FAST (SMEX 2) [NASA]
The FAST (Fast Auroral Snapshot Explorer) was successfully launched on 1996-08-21 into its intended orbit. FAST investigates the plasma physics of auroral phenomena at extremely high time and spatial resolution using the full complement of particle and fields instruments. FAST is the second spacecraft in the Small Explorer (SMEX) program at NASA-GSFC.
In order to capture the auroral phenomena over small time (microseconds) and spatial scales, FAST utilizes high speed data sampling, a large, fast-loading ("burst") memory, and a smart, on-board software to trigger on the appearance of various key phenomena. Using a 1 Gb solid-state memory and a data acquisition rate of 8 Mbs (almost two orders of magnitude faster than previous satellites), FAST produces high-resolution "snapshots" of auroral arcs and other interesting auroral events.
FAST flies in a highly eccentric, near-polar orbit. The orbit processes nominally one degree per day throughout the planned mission duration of one year. Scientific investigations will operate in a campaign mode (about 60 days long) as apogee transitions through the northern auroral zone and in less intense survey mode during the rest of the orbit.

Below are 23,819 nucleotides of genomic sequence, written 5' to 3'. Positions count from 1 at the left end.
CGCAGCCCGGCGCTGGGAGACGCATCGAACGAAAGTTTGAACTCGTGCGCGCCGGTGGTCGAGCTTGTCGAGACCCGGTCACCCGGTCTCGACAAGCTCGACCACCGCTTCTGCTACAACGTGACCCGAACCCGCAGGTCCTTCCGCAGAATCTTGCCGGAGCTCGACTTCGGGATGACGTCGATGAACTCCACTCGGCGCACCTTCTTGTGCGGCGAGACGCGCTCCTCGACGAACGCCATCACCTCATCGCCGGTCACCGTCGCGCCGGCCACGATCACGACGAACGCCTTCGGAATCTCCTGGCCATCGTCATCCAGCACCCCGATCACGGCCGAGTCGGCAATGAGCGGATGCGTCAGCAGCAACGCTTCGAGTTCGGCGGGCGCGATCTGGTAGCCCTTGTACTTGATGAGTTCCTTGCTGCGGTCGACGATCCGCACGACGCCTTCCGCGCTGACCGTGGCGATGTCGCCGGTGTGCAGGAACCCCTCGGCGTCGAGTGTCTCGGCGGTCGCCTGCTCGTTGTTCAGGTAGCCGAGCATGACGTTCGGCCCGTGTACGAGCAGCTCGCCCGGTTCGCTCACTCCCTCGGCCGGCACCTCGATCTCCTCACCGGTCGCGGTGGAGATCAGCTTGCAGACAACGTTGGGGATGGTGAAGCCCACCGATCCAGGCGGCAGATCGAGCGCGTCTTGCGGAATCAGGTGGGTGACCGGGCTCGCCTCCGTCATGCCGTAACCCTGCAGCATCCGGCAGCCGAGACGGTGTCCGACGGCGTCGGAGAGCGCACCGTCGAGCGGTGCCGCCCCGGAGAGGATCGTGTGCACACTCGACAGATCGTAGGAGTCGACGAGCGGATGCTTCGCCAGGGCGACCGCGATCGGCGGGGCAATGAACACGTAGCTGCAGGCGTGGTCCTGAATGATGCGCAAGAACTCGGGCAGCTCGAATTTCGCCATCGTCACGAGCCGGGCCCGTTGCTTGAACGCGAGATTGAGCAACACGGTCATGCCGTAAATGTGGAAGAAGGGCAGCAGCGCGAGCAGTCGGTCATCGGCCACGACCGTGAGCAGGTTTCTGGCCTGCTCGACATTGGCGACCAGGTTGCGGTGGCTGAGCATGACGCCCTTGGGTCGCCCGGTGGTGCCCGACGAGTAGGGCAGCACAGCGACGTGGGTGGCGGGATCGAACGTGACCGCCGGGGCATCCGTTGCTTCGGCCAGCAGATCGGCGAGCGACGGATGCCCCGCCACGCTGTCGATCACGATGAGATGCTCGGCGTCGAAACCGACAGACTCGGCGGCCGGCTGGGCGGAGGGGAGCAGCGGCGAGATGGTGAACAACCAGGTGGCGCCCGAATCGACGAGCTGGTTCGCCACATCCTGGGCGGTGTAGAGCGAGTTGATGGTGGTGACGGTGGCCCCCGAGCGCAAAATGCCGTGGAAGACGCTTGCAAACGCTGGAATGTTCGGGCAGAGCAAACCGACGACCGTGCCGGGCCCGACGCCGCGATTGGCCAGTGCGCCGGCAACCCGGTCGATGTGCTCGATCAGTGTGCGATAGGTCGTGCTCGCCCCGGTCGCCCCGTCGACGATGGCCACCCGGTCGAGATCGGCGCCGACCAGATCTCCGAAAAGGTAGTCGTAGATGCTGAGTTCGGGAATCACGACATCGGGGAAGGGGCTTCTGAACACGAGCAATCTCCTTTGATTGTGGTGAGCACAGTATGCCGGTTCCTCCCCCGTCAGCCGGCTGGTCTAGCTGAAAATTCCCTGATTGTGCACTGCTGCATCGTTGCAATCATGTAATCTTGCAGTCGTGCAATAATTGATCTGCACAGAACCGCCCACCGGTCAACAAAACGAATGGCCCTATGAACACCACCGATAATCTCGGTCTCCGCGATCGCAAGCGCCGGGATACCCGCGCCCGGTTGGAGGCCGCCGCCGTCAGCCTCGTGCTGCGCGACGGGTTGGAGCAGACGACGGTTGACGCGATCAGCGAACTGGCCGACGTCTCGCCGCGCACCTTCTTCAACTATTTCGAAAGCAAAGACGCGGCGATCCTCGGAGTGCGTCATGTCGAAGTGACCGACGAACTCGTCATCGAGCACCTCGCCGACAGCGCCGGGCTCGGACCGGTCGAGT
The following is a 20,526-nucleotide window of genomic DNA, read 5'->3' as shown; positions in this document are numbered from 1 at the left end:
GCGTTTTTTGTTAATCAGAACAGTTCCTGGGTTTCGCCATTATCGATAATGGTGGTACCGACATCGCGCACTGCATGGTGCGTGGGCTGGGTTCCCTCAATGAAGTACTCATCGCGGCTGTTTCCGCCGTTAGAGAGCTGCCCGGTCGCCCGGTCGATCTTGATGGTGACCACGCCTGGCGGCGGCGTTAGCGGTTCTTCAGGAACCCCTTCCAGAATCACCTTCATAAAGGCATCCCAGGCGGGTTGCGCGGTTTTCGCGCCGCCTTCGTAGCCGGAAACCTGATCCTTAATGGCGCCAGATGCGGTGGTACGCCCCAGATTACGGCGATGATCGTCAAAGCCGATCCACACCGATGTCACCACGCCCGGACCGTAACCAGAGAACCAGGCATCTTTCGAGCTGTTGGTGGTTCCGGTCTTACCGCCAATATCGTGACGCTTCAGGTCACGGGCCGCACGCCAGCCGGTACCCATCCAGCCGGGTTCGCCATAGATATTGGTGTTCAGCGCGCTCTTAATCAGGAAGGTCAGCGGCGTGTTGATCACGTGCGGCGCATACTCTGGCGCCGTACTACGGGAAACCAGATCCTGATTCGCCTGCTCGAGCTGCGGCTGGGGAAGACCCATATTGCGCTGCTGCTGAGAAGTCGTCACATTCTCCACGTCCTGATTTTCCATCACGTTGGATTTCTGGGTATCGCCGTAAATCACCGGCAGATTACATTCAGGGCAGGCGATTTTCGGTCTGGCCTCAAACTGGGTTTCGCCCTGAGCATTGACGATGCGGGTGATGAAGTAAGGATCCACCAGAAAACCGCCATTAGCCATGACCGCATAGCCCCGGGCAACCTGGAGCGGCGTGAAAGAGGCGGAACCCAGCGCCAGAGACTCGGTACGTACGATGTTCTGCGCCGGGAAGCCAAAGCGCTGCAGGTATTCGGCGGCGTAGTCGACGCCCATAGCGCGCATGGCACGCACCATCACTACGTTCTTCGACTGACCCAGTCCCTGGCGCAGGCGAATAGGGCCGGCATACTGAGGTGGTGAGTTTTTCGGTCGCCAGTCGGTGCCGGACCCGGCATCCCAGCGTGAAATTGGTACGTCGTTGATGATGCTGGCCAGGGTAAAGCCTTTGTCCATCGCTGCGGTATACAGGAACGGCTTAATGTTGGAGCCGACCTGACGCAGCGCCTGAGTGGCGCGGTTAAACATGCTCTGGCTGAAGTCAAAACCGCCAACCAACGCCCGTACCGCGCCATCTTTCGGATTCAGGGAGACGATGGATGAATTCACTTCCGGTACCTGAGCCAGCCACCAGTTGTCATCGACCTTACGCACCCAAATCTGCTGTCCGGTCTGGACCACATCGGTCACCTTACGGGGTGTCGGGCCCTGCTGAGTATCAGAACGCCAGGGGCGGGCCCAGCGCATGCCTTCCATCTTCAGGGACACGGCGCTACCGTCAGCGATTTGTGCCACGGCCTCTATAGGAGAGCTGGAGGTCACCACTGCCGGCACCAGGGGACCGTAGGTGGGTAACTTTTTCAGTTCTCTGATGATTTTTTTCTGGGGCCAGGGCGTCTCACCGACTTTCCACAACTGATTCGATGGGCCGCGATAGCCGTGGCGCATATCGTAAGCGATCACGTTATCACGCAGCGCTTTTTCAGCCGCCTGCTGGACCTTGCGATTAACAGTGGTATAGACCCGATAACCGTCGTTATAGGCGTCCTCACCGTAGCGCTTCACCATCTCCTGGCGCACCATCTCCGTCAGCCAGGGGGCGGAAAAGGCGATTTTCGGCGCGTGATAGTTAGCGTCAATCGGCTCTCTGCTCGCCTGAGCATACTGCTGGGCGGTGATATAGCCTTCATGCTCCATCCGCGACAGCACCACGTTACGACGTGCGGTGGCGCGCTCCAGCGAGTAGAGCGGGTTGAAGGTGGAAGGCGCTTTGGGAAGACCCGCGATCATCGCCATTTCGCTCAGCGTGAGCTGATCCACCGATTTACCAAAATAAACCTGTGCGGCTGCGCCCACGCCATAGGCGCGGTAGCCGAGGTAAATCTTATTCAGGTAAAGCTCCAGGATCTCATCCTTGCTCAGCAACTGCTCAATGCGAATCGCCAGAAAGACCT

The FAST mission uses a unique, lightweight, orbit-normal spinner spacecraft developed by the SMEX project. The spacecraft has body-mounted solar arrays, and is spin-stabilized, rotating at 12 rpm with the spin axis normal to the orbit plane ("cartwheel").
FAST (Fast Auroral Snapshot Explorer) features four experiments to analyze the changing electric and magnetic fields, and the flow of electrons and ions above the aurora:
|Type / Application:||Research|
|Contractors:||NASA Goddard Space Flight Center|
|Equipment:||Electric Field Experiment, Magnetic Field Experiment, TEAMS, 16 ESAs|
|Power:||Solar cells, batteries|
|Orbit:||350 × 4200 km, 83°|
|FAST (SMEX 2, Explorer 70)||1996-049A||21.08.1996||Va, L-1011, RW30/12||Pegasus-XL|